Mexico’s lower house of Congress unanimously approved changes to the constitution yesterday to eliminate immunity from prosecution for all public servants, including the president.
Lawmakers modified and repealed provisions of eight articles of the constitution, abolishing the legal protection measure known as the fuero and ensuring that officials from the president down will be treated under the law the same way as any other citizen.
Currently, a sitting president can only be put on trial for treason or other serious common order crimes.
The historic resolution, aimed at combating entrenched political corruption, was passed on to the Senate where it will be subjected to more debate and another vote. A majority of state congresses must also ratify the constitutional changes before the reform can be made law.
The resolution also eliminates the requirement for the Chamber of Deputies to formally approve a criminal case against a lawmaker or public official in order for it to proceed in the legal system, a process known as desafuero.
In addition, it establishes that defamation, libel and slander cannot be punishable with imprisonment.
Braulio Mario Guerra Urbiola, a deputy for the ruling Institutional Revolutionary Party (PRI), said the PRI is fully supportive of all ideas that enable Mexico to develop as a nation and described the elimination of the fuero as one of the most important.
National Action Party (PAN) Deputy José Hernán Cortés Berúmen said abolishment of the fuero will be the signature reform of the current legislature and urged the Senate and state legislatures to pass it.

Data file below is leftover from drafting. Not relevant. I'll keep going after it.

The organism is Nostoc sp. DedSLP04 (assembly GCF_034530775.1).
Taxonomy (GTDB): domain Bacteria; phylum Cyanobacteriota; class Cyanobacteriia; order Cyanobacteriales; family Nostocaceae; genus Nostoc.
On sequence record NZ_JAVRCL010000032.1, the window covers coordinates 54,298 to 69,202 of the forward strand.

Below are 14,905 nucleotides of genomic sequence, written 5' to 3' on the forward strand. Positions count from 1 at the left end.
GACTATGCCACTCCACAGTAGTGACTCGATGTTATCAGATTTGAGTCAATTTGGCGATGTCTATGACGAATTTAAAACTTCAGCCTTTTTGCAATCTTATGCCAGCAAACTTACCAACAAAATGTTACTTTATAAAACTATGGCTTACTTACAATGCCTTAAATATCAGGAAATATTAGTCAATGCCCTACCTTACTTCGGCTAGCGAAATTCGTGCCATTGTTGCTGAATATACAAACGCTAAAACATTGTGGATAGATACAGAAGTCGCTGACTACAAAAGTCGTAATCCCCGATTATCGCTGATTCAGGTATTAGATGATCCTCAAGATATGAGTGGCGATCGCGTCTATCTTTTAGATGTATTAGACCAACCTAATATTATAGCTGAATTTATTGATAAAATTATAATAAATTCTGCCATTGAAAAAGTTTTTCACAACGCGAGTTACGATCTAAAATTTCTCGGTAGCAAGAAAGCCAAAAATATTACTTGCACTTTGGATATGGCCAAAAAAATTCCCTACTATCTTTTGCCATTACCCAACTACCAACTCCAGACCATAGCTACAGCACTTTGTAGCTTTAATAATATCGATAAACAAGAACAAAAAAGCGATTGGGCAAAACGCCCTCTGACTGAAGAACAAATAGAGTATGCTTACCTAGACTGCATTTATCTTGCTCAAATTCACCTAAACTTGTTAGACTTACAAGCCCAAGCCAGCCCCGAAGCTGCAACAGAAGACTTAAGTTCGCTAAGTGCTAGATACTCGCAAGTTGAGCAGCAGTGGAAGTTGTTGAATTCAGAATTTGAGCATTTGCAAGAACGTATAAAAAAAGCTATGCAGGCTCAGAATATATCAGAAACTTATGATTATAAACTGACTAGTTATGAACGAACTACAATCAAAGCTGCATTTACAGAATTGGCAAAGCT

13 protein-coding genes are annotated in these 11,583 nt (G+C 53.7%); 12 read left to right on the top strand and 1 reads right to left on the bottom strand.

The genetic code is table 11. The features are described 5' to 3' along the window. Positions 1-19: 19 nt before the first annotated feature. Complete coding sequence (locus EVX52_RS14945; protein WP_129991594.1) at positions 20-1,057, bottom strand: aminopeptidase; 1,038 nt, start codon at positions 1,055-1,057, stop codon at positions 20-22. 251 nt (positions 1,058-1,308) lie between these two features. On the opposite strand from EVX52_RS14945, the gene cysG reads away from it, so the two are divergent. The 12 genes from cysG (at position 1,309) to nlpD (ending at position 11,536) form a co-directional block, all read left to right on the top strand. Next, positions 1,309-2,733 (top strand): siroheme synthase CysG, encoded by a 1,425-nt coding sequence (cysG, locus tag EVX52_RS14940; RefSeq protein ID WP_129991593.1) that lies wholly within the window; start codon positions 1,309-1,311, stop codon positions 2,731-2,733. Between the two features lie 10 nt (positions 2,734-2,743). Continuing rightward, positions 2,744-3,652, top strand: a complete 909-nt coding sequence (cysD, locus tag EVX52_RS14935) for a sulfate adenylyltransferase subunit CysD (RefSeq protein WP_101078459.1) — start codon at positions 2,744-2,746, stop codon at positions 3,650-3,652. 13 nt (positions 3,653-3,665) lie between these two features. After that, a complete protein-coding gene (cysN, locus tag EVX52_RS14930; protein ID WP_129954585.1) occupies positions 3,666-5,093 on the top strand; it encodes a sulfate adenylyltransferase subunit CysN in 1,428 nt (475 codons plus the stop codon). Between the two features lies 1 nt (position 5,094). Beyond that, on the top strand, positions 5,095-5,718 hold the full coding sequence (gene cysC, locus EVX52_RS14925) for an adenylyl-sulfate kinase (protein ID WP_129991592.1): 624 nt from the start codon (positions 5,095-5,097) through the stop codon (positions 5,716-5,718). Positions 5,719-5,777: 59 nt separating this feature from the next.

The presidential candidates also expressed their support for the landmark decision.
Ruling party candidate José Antonio Meade, who has claimed authorship of the reform and campaigned on the slogan “I will be the first president without the fuero,” congratulated the lower house and urged lawmakers to complete the legislative process.
“. . . I recognize the work of the deputies and thank the legislators who proposed this initiative in my name . . . I’m sure that we will achieve our desire to get to the presidency and do it without any privilege different to that which all Mexicans have . . .” he said.
Leading candidate Andrés Manuel López Obrador, who has made fighting corruption central to his campaign, also praised the reform.
“It’s very good, there shouldn’t be privileges and if they don’t eliminate it, we will,” he told reporters.
Ricardo Anaya of the right-left coalition “For Mexico in Front” congratulated lawmakers and also appeared to take credit for the resolution. But he also wrote on his Twitter account that more must be done to ensure that the reform achieves its purpose.
“. . . We have moved to eliminate the fuero. Now we’re going for a prosecutor’s office that works so that the corrupt go to jail and give back what they stole,” he said.
Independent candidates Margarita Zavala and Jaime Rodríguez also expressed their support for the lower house’s approval of the reform.
The move to abolish the fuero follows a precedent set by several Mexican states including Jalisco, Nuevo León, Baja California and Yucatán and comes in the lead-up to the July 1 presidential election, as candidates attempt to promote their anti-corruption credentials.